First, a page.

Knowing why the legislature matters to transportation policy and how you can serve as a citizen-advocate
While what occurs in Washington D.C. takes up most of the cable news and internet political coverage you likely consume, state capitols and city halls are often where the rubber meets the road when it comes to the policy decisions that most directly affect you, your wallet, and your neighborhood. Fortunately, they’re also places where your voice can be heard loud and clear if you understand how they work and you commit yourself to participating in the decision making process.
When it comes to transit policy, the general assembly has the authority to give counties the authority to conduct ballot referenda (issues that are voted on directly by residents) in counties to allocate special options local sales tax (SPLOST) revenue to fund transit agencies. A committee composed of members of the general assembly provides oversight on MARTA policy issues and budget. Critically, in the 2015 legislative session, the Georgia General Assembly removed a restriction that had required MARTA to spend 50% of its revenue on operations and the other 50% on capital projects. Headed into the 2016 session, there is talk of further gains to be had.
At Advance Atlanta, we’re all about citizens mobilizing to advocate for smart transit policy for the metro Atlanta region, so read on!
Every year in the second week of January, elected representatives drawn from across the state of Georgia assemble at 206 S. Washington Street in Atlanta. Gathered together for an annual session consisting of 40 work days, the members of the Georgia State House of Representatives and Georgia State Senate act as the legislative branch of state government, passing new laws, amending existing laws, and most importantly, passing the state’s budget.
The bicameral legislature is divided into a lower house, the House of Representatives consisting of 180 representatives, and the upper house, the Senate, consisting of 56 senators. All members of the general assembly are “part time lawmakers”, earning a stipend of $17,342 a year for their service to the state. Most legislators hold other jobs that they work outside of the 40 day annual session.
The Georgia House is currently led by Speaker David Ralston, a Republican from Blue Ride, and the Senate is led by Lieutenant Governor Casey Cagle, a Republican from Gainesville. The assembly is firmly in Republican hands, with 118 seats in the house and 39 seats in the senate.
Members of the house and senate author bills and attempt to get them passed by both houses in order to go on to receive the signature of Governor Nathan Deal and become law. Bills need to clear various committees that are determined by the content of the proposed law before being voted on by the house in which they originate. If a bill is approved in one house, it must do so by the 30th day of session, so-called “crossover day” in order to then be transferred over for consideration by the other house. If approved there, the bill will be “brought to the floor” of the entire general assembly for a vote. If successful, Governor Deal will need to sign the bill in order for it to become law.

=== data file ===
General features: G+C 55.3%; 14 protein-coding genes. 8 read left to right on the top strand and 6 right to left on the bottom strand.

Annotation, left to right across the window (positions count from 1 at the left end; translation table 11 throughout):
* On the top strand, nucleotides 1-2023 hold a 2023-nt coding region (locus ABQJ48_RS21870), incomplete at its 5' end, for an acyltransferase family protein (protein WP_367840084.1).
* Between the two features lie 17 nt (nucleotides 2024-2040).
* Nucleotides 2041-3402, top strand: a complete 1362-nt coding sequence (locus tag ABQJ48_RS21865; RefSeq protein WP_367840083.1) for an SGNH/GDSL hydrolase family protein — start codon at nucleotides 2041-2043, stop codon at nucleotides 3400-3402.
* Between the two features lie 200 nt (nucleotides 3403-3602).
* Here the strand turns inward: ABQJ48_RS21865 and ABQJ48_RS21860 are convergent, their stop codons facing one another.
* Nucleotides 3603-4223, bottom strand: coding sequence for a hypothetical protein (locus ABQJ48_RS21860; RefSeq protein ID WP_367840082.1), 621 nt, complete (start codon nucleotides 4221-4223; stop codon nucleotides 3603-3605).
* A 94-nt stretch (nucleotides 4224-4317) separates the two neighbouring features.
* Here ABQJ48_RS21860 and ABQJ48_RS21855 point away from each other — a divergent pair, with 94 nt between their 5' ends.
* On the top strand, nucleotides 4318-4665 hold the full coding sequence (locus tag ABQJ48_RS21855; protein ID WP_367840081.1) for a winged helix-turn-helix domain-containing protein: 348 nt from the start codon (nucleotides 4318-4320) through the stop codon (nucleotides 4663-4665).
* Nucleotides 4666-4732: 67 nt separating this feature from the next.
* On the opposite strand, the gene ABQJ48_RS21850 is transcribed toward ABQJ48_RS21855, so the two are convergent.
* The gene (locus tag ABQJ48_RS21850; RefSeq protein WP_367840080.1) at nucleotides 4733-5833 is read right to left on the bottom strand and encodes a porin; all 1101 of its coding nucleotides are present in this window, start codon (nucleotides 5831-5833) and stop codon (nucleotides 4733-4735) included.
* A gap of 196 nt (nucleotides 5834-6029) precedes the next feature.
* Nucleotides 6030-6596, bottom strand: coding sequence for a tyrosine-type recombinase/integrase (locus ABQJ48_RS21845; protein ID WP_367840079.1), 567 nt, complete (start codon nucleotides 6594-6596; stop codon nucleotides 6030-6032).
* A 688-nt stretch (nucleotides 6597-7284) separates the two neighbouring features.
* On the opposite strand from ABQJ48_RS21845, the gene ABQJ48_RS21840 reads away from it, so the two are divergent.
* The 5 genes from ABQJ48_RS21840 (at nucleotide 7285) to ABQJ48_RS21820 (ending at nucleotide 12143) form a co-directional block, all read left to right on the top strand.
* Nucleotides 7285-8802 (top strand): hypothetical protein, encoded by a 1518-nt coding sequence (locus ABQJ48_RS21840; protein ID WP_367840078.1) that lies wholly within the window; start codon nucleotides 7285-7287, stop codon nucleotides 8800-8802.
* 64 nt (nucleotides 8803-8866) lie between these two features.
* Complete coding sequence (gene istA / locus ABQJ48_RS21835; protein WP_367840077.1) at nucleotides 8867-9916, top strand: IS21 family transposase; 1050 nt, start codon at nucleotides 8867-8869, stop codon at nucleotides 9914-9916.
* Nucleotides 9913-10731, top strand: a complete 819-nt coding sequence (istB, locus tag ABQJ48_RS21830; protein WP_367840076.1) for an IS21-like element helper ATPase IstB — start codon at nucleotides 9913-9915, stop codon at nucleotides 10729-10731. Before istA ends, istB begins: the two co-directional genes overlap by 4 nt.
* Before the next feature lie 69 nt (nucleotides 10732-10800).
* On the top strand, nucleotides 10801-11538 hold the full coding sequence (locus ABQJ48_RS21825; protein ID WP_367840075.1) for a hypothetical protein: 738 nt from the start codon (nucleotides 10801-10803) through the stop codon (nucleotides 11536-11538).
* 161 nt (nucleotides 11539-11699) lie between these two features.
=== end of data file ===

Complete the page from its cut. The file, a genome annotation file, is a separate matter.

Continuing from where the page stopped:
This all may seem like a lot to take in, but there are plenty of opportunities for ordinary citizens to provide input and shape the decision making process at the capitol.
First off, you should find out who your house representative and senator are and you can do that using the tool linked right here. Write to your legislators and call their offices to let them know where you, as their constituent, stand on transit policy. Legislators care about what the people in their districts think on key issues and hearing directly from you, a constituent, can be critical to their final vote. Want to be a super advocate? Schedule some time to visit with your legislators at their office at the capitol or back when they’re in your district.
You can also write letters to the editor and op-eds in local publications expressing your views and send these to your elected representatives via email, Facebook, or Twitter.
Have a bill that you’re interested in? You can track its progress by going this page of the general assembly’s website. You can also call the house clerk at (404) 656-5015 or the secretary of the senate at (404) 656-5040.
The above website will also have links to live broadcasts of committee hearings, and you can watch these online or attend in person. The fourth floor of the capitol has a gallery overlooking both chambers where you can watch the action live.
Lastly, there’s power in numbers. Advance Atlanta is building a diverse coalition of metro Atlanta residents, business, and civic organizations to be the voices of greater transit connectivity and to coordinate grassroots activities so that we speak with one voice. Every resident should be able to move efficiently through our region using mass transit. It makes metro Atlanta a more competitive place to live, work, and play, and it raises our quality of life.
We hope you join with us.
Nick Juliano is a public affairs consultant with Resolute Consulting and the President of Advance Atlanta.
Transit 101 series:
This blog post is the first installment in a comprehensive series of stories discussing components of Georgia transit systems, transit decision makers, and regional transit opportunities. We hope you find this series educational, entertaining, and insightful.